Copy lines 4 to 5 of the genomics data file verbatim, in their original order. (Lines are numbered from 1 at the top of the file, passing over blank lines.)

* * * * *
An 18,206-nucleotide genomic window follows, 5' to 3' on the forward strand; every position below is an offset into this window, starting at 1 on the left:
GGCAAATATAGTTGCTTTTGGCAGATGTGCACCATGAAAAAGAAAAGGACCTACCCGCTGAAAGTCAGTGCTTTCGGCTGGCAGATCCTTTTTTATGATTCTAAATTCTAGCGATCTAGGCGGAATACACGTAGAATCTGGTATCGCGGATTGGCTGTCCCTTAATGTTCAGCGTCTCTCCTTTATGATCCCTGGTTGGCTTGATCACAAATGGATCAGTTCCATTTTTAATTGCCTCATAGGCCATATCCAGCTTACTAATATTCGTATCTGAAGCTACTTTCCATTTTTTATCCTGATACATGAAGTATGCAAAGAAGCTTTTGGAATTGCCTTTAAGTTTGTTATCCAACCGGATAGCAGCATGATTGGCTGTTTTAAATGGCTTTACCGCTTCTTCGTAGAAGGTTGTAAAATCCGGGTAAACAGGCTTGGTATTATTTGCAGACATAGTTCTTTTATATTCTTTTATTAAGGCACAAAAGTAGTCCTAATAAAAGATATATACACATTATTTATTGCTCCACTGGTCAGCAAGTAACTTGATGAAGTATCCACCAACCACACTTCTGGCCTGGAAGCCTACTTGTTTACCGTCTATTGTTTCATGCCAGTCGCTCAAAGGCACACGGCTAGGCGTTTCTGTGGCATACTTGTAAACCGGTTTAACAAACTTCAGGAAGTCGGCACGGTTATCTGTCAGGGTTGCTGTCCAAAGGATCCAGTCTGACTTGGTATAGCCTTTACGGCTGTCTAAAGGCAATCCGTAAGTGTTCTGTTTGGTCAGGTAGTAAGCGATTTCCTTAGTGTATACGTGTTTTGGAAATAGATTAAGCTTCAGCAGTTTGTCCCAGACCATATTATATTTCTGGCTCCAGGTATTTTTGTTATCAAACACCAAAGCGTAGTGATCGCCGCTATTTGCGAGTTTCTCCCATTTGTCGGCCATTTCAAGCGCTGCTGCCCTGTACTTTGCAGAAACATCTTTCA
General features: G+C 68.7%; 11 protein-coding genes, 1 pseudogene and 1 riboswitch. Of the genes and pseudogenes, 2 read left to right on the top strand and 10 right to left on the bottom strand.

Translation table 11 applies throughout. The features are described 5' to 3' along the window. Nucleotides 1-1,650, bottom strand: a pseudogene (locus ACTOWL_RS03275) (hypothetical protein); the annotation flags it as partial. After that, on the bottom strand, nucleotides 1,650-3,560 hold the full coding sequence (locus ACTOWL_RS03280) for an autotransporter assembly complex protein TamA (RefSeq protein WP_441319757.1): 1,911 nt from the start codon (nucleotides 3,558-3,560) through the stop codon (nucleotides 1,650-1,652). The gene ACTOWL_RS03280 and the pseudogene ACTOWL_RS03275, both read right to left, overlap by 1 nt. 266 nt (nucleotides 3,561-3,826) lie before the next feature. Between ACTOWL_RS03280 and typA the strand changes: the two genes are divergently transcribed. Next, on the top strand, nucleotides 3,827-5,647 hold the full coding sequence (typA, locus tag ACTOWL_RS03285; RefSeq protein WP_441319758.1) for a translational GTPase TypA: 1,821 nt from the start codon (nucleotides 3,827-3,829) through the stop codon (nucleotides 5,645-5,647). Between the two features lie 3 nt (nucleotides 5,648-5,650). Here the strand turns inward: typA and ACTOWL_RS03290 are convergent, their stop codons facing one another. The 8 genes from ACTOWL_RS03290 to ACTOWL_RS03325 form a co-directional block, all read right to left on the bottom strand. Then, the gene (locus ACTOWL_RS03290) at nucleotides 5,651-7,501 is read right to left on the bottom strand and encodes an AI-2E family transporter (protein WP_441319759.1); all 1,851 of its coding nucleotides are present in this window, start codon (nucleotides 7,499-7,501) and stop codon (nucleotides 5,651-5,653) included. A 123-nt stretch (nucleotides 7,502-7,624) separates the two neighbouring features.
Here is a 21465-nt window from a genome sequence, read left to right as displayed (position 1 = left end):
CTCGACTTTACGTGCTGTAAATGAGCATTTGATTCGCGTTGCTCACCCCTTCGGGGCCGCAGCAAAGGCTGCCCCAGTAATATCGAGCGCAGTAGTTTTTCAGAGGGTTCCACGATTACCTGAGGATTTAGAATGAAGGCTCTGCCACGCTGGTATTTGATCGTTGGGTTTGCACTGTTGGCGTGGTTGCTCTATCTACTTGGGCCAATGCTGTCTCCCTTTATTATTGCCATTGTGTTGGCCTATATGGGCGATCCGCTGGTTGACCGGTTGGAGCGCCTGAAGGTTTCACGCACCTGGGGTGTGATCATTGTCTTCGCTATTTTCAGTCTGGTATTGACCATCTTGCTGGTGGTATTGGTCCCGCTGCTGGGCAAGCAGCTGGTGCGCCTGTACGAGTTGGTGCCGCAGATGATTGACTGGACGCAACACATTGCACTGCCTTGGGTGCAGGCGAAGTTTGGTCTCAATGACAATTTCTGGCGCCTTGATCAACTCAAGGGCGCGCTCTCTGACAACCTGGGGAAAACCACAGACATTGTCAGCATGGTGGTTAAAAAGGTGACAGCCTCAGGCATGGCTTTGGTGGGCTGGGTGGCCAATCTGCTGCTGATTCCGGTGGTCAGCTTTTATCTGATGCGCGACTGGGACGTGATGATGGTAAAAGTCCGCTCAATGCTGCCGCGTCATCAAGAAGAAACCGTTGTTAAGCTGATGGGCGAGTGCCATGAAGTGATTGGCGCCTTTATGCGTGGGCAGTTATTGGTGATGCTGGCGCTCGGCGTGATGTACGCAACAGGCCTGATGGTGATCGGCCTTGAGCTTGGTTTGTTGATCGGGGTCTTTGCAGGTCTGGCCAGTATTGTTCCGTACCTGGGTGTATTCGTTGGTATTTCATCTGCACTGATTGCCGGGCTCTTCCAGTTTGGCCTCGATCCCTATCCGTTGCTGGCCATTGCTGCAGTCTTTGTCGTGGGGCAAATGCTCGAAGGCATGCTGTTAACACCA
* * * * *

Translation table 11 applies throughout. The features are described 5' to 3' along the window. Nucleotides 1-1,650, bottom strand: a pseudogene (locus ACTOWL_RS03275) (hypothetical protein); the annotation flags it as partial. After that, on the bottom strand, nucleotides 1,650-3,560 hold the full coding sequence (locus ACTOWL_RS03280) for an autotransporter assembly complex protein TamA (RefSeq protein WP_441319757.1): 1,911 nt from the start codon (nucleotides 3,558-3,560) through the stop codon (nucleotides 1,650-1,652). The gene ACTOWL_RS03280 and the pseudogene ACTOWL_RS03275, both read right to left, overlap by 1 nt. 266 nt (nucleotides 3,561-3,826) lie before the next feature. Between ACTOWL_RS03280 and typA the strand changes: the two genes are divergently transcribed. Next, on the top strand, nucleotides 3,827-5,647 hold the full coding sequence (typA, locus tag ACTOWL_RS03285; RefSeq protein WP_441319758.1) for a translational GTPase TypA: 1,821 nt from the start codon (nucleotides 3,827-3,829) through the stop codon (nucleotides 5,645-5,647). Between the two features lie 3 nt (nucleotides 5,648-5,650). Here the strand turns inward: typA and ACTOWL_RS03290 are convergent, their stop codons facing one another. The 8 genes from ACTOWL_RS03290 to ACTOWL_RS03325 form a co-directional block, all read right to left on the bottom strand. Then, the gene (locus ACTOWL_RS03290) at nucleotides 5,651-7,501 is read right to left on the bottom strand and encodes an AI-2E family transporter (protein WP_441319759.1); all 1,851 of its coding nucleotides are present in this window, start codon (nucleotides 7,499-7,501) and stop codon (nucleotides 5,651-5,653) included. A 123-nt stretch (nucleotides 7,502-7,624) separates the two neighbouring features.
Here is a 21465-nt window from a genome sequence, read left to right as displayed (position 1 = left end):